Wouter Veeken        

October 13, 2019

Writing software documentation for people who hate writing: a very short guide

October 13, 2019    writing

Note: This post contains many ideas generously passed on to me by technical writer and information architect Abi Sutherland, who is the closest thing I have to a role model. Thanks Abi!

Thomas Mann

A writer is someone for whom writing is more difficult than it is for other people.
— Thomas Mann, Essays of Three Decades

Do you find writing software documentation painful? You’re not alone. But writing is a necessary part of any job. Ideas need words to travel; you can’t collaborate without writing.

For many developers, the pain of writing comes from not knowing where to start. Or where to stop. Or how to do the bits in between.

If you’re one of them, this guide may help.

Write in three stages

Writing needn’t be complicated. I’m not going to teach you some elaborate methodology. But it helps if you approach it in three stages:

  1. Plan
    Choose your audience. Who are they? What do they need to know? What do they already know?
  2. Write
    Put Words On Paper. Nothing more, nothing less.
  3. Edit
    Make bad text into good text. Remove useless words, leave useful words.

The more you separate these stages, the better the result. The next sections give more detail about each stage. 

1. Plan

Planning isn’t about writing an outline of your text. Yes, some writers prefer to list all their points in bullets before they start writing. Many don’t. They make up the structure as they go along. Whichever approach works for you is fine and you should try both at least once. The main thing is knowing your audience. Who are they? What do they need?

Try completing these statements:

  • I’m writing this for _______(group of people) who want to _______(activity or goal).
  • They already know _______, but they don’t know _______. 
  • They care about _______, but they don’t care about _______.
  • They’ll read this when they’re _______(activity or state) in/at _______(place)

This will help you decide:

  • What to include
  • What not to include
  • What format or medium is best

For example:

  • If you’re writing a detailed technical essay for military pilots about World War 2 airplane maneuvers, don’t include Germany’s invasion of Poland. 
  • If you’re writing an installation guide for an IntelliJ plugin, don’t spend 200 words explaining what IntelliJ is.
  • And if you’re writing a maintenance handbook for underwater machinery, don’t publish it as an HTML website.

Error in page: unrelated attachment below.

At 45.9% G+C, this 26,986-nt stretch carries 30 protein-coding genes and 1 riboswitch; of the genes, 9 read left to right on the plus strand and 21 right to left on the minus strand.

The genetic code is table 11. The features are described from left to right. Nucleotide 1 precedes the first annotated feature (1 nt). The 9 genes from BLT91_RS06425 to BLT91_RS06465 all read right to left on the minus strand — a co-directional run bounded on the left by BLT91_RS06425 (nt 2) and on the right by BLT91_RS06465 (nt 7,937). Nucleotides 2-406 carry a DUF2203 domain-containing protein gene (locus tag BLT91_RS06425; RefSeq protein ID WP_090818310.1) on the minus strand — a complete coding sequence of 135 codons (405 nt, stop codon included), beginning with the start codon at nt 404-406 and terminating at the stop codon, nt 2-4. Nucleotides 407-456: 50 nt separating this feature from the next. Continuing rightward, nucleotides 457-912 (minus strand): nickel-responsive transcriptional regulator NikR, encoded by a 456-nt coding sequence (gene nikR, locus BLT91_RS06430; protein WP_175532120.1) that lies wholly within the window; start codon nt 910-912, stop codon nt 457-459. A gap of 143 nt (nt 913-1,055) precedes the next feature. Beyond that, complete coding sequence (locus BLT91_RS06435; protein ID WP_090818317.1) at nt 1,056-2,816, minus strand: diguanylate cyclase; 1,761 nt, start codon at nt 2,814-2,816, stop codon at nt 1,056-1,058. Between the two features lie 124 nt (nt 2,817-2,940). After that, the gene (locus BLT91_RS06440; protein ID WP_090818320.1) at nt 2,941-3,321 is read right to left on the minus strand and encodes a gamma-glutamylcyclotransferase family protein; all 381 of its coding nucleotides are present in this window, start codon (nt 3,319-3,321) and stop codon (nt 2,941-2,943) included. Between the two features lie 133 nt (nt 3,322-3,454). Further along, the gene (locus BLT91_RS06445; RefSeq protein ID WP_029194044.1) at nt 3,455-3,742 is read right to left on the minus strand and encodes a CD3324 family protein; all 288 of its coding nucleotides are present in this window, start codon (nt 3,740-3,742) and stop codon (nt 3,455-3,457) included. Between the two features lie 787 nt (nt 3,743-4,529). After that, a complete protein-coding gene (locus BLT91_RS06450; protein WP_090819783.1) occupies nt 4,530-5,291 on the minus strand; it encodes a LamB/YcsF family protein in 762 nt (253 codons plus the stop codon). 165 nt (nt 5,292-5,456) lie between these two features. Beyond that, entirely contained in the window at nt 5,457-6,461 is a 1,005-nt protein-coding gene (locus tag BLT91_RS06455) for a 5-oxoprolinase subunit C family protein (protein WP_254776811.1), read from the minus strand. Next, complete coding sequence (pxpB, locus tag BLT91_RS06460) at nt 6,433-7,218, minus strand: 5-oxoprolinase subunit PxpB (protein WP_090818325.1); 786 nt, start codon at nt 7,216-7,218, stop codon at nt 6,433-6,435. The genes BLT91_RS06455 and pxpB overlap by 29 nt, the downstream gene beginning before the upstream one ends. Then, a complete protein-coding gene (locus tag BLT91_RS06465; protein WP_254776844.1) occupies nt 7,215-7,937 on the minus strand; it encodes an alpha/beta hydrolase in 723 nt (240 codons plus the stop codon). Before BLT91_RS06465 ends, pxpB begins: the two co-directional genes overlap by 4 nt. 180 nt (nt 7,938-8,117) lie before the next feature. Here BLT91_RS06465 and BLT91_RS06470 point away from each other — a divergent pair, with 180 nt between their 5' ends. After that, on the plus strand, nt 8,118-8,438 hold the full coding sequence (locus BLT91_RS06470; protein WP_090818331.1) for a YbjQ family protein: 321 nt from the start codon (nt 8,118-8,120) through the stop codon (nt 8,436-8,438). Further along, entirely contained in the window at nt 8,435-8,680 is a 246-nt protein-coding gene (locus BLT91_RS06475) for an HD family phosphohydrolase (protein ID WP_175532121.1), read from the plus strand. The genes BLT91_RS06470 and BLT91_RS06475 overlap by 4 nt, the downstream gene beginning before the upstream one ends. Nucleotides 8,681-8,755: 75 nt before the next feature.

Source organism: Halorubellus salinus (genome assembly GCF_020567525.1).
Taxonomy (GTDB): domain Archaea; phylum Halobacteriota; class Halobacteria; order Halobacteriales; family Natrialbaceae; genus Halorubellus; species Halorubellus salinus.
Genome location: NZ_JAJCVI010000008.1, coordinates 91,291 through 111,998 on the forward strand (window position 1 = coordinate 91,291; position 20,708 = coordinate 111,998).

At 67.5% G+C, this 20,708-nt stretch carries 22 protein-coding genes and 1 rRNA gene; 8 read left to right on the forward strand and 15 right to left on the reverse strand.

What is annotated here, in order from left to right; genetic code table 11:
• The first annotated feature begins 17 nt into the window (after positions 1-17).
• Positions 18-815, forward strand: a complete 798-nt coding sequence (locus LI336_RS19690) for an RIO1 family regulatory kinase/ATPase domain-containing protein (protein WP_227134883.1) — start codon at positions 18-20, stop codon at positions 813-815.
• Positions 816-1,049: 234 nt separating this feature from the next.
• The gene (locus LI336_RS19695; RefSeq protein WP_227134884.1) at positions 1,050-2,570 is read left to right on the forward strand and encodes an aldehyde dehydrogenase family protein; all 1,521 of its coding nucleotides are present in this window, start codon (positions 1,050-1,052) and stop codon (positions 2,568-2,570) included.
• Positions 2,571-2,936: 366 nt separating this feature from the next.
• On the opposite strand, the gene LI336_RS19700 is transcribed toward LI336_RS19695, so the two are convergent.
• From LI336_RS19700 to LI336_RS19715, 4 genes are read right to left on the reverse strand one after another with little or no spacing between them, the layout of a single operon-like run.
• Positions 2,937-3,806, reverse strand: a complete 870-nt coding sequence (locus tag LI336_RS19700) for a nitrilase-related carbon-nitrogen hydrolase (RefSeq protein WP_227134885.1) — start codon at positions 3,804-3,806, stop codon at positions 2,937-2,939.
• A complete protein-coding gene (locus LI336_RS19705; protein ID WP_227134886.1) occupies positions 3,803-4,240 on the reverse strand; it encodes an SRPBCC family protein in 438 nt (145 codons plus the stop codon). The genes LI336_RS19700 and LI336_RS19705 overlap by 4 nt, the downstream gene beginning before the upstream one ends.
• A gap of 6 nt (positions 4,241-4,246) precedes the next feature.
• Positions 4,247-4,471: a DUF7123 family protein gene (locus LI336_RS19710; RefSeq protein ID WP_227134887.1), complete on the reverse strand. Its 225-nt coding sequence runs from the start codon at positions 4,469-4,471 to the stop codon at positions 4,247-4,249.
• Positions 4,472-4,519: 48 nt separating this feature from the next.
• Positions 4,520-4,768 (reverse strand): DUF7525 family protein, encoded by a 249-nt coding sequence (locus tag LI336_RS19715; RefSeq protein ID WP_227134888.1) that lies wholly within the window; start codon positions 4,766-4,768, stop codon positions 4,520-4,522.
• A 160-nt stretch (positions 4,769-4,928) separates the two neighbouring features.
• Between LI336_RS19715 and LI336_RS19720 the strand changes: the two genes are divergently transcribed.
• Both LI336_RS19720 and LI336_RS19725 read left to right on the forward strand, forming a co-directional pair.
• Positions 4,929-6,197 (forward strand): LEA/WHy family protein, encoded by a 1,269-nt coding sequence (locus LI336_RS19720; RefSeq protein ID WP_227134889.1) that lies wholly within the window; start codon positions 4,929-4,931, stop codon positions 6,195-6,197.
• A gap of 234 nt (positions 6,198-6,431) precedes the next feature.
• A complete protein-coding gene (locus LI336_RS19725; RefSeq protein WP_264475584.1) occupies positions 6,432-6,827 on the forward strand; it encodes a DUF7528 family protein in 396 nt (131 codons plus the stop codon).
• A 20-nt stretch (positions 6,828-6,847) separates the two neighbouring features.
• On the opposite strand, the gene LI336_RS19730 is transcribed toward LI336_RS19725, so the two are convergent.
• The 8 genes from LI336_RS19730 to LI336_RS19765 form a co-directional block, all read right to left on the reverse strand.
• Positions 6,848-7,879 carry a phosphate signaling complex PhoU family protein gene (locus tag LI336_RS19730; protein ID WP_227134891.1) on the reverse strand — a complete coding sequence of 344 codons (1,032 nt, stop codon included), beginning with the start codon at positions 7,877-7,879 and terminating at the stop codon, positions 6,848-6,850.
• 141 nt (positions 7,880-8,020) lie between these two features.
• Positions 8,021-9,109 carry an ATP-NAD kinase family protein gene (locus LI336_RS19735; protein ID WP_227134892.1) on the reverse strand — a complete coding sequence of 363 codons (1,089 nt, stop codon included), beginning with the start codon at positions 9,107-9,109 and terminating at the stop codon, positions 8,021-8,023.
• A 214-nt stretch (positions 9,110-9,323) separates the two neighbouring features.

Once you know exactly why you’re writing, it’s easier to know what to write (and what not to).

2. Write

Ernest Hemingway

The first draft of anything is sh*t.
— Ernest Hemingway

The second stage is simple, but tough. The goal: Put Words On Paper.

This is tough because most people have an inner critic that won’t shut up. It’s constantly telling them to fix their last sentence, instead of write their next one. This makes writing slow and painful.

Don’t listen to the critic. It thinks it’s helping, but it’s not. Instead, remember these things: 

  • Bad writing > no writing. The point here is not to write well; it’s only to get the ideas out of your head and on the page. By all means, write badly. You’ll have plenty of time to make it good later.
  • You don’t have to start at the beginning. Just because your text will be read from top to bottom, doesn’t mean it must be written that way. Start anywhere. Jump around all you want. Many great writers do.

Again, your job is to cover white space with words. Keep doing that, and soon you’ll have the material you need for the next stage.

3. Edit

Marble elephant

A sculptor made a beautiful marble statue of an elephant.
An admirer asked, “How did you do that?”
The sculptor said, “Easy. I took a block of marble and I cut away everything that didn’t look like an elephant.”

The editing stage is where the real magic happens. All writing is bad before editing.

When you read a text that really flows, you may imagine that’s how it was written, too. Inspiration striking the author like lightning and—eureka!—the words come pouring like water. But that’s rarely how it works.

Writing isn’t linear, but iterative. You write and then you edit, edit, edit. Good writing usually starts as a terrible draft with, if you’re lucky, some promising passages. It doesn’t get good until you edit. Luckily, that’s the fun part! So get the writing done quickly and move on to editing.

How do you edit? Mostly, you remove things that are non-essential. Sometimes, you add things that were missing. Spend 80% of your time doing the first, 20% the second. Look for these things:

  • Unnecessary words (really, actually, very)
  • Hesitation words (a little, kind of, somewhat)
  • Missing connections (add: because, but, also)
  • Sentences that describe an action, but not who performs the action (passive voice)
  • Information that’s irrelevant for your audience (check your plan from stage 1!)

For some quick feedback, copy/paste your text here: http://www.hemingwayapp.com/

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About the author

Wouter Veeken        

I'm a technical writer from Boxtel in the Netherlands. I enjoy the books of Terry Pratchett, the music of Paul Simon, and playing the guitar.

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